That way you can connect to a VPN server in pretty much any country on your iPhone or Android and see the actual ads that are running in that particular country. Advertising spy tools are using this strategy on a large scale to collect their intel.

I recommend Overplay VPN, it’s only $9.95 per month for unlimited VPN access to servers in 48 countries.

Where Goes?
Sometimes you will want to see the entire path of redirects from a URL to the final destination. shows you exactly that. It’s a great way to find out what ad networks or affiliate networks an advertiser is using.

It’s a free tool, check it out here:

App Annie
App Annie is a free tool that shows you worldwide app store rankings for any mobile app. It’s a great tool to find out how long an app has been around and whether it’s been heavily promoted recently.

Check it out here: App Annie.

Android App Promotion Case Study and Results

I’ve run a number of different mobile cost per install offers. For this case study I will discuss the results of one particular app. The offer was a free Android utility app with a payout of $0.50 per app install.

Cost Per Install Offer

  • Free Utility App
  • Operating System: Android
  • Country: Brazil
  • Affiliate Payout: $0.50 per app install

Mobile Advertising

  • Ad Spend: $1,337.48
  • Clicks: 72,859
  • Conversion Rate: 5.3%
  • Cost per Click: 1.8 cent
  • CPM: $0.09

App Installs, Revenue & Profit

  • App Installs: 4,127
  • Cost per Install: $0.32
  • Revenue: $2,063.50
  • Profit: $726.02

The campaign generated 4,127 app installs at a cost per install of $0.32. The total profit over two weeks was $726.02.

Mobile Advertising Optimisation and Targeting Features

In order to achieve results similar to the campaign described above you need to test and optimise all aspects of your mobile advertising campaigns.

Here are some unique targeting features of mobile advertising:

  • Connection type targeting: you can choose to target users who are connected to a wi-fi network or mobile carrier (3G / 4G connection)
  • Carrier targeting: you can target users based on their carrier (e.g. only users on Verizon)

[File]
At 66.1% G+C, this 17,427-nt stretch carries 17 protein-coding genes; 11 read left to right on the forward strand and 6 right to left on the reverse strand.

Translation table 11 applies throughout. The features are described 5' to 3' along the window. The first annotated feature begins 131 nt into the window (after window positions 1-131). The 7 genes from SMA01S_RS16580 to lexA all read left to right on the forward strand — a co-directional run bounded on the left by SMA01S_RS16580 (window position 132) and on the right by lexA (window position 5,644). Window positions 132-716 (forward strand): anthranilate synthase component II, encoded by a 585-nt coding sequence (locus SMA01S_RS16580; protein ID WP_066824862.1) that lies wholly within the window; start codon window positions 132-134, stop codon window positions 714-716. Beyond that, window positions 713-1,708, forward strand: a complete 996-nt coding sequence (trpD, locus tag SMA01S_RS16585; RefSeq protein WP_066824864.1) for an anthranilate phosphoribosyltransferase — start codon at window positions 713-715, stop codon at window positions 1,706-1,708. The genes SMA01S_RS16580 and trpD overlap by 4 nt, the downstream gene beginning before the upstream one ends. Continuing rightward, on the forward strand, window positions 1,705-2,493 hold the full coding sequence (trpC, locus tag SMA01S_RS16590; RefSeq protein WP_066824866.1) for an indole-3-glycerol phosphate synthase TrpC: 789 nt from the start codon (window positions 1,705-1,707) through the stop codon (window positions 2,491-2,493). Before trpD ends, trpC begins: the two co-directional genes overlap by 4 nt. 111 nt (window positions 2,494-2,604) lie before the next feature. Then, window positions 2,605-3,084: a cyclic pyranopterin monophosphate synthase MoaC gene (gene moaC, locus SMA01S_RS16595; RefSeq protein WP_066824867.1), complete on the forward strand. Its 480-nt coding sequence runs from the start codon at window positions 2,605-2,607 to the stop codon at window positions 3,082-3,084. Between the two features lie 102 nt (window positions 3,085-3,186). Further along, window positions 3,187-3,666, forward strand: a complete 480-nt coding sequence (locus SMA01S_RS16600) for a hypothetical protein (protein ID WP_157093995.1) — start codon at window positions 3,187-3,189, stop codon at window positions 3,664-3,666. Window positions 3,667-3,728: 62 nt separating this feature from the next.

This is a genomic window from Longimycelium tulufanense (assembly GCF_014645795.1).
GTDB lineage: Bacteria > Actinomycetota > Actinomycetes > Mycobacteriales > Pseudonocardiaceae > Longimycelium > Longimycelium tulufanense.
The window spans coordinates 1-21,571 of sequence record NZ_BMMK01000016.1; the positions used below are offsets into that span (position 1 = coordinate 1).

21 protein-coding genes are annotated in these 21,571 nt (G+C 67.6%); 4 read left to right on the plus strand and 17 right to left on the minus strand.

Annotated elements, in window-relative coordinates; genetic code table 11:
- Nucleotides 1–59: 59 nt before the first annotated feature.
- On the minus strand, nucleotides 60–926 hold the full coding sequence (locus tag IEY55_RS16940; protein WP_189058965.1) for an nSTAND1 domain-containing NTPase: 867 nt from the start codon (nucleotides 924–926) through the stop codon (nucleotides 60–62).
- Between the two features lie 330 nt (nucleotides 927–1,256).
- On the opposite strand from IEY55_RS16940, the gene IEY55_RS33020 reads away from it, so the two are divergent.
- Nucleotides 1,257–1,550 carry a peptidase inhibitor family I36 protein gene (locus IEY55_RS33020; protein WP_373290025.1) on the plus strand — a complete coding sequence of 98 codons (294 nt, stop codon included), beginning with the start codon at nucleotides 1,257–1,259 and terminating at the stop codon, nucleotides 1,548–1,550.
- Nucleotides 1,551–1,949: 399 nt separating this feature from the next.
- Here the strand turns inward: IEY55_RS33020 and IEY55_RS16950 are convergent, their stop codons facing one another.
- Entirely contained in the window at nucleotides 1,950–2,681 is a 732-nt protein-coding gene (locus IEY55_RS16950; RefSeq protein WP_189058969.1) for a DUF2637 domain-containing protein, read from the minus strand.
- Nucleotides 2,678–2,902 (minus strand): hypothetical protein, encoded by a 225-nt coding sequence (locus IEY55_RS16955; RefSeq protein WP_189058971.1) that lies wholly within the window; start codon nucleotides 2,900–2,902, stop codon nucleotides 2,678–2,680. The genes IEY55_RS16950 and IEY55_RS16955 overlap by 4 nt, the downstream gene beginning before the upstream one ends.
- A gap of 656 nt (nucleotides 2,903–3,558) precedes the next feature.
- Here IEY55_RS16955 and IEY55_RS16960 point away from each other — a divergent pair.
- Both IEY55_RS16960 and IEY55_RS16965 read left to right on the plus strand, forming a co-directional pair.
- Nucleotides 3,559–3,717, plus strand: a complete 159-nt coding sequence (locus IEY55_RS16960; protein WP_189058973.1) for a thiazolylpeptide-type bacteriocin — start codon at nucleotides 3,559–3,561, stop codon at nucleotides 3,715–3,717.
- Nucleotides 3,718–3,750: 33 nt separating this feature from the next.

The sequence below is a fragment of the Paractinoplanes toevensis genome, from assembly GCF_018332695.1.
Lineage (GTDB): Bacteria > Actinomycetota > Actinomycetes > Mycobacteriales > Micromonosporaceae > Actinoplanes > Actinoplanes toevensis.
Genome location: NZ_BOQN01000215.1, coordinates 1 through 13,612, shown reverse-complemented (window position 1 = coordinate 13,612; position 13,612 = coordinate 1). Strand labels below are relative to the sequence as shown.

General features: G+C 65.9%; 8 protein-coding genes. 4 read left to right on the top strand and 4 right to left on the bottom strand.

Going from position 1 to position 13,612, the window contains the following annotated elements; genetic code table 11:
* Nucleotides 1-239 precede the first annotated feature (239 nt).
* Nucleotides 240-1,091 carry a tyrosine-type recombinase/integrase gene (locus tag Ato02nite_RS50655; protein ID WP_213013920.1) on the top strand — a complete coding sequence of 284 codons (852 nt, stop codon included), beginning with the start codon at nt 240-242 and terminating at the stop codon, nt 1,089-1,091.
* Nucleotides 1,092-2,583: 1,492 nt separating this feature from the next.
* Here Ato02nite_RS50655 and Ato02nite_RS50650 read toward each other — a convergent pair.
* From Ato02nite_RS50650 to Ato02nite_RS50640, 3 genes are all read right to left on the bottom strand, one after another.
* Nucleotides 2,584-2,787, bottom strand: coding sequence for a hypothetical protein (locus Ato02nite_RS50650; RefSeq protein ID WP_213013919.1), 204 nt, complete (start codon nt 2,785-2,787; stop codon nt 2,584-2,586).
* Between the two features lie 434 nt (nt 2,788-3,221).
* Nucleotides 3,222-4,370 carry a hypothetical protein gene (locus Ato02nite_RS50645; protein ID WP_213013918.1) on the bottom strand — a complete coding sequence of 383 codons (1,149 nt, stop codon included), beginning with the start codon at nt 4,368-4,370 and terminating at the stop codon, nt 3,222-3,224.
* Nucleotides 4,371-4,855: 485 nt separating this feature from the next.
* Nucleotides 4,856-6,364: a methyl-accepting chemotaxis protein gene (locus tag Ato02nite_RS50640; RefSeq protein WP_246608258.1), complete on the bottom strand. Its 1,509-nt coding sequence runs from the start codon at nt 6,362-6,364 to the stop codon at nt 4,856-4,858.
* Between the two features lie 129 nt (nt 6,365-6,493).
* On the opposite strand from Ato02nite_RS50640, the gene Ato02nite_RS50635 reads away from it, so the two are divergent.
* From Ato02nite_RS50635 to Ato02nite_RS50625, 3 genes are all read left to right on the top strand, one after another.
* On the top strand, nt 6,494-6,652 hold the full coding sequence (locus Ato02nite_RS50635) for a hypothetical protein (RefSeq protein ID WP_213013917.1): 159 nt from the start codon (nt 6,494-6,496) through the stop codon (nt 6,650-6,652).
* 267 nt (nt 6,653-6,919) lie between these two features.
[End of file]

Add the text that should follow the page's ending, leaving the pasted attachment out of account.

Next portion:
• Operating system: Android / iOS / Windows Phone etc.
  • OS version: target or blacklist specific versions (e.g. iOS 6.1 or newer)
  • Device model: iPhone 4 / iPhone 5 / Samsung Galaxy 4 etc.
  • Content type: run ads only in mobile apps or on websites
  • App targeting: choose specific apps to run your ads in (e.g. only fitness related apps)

In addition to the unique targeting opportunities many mobile ad networks offer real-time bidding (RTB) to advertisers. That means as soon as your ads are running your statistics are updated in real-time and you can adjust your settings based on the performance immediately.

Here are the optimisation strategies I have used for the Android case study described above:

Banner Designs

Mobile traffic is cheap and conversion rates for app installs are high. That means you can get results on your banner split tests quickly. For this campaign I split tested 29 different banner designs (320×50).

Only two out the 29 banner designs consistently generated app installs at a cost per install of $0.32. The next best banner design generated a 30% higher cost per install. Banner copy and design are probably your most important optimisation strategy.

Advertising in Apps vs on Websites

For this campaign the cost per install from advertising in apps was much lower compared to advertising on websites. This doesn’t always have to be the case but after a few days I chose to only advertise in apps for this campaign.

Wi-Fi vs Carrier Connection

Wi-Fi is typically where it’s at in terms of traffic volume. 86% of my traffic came from users connected to a wi-fi network and only 14% were using a carrier connection (3G / 4G etc.). Interestingly the cost per install was 30% lower for mobile users who were using a carrier connection.

Device Brands and Models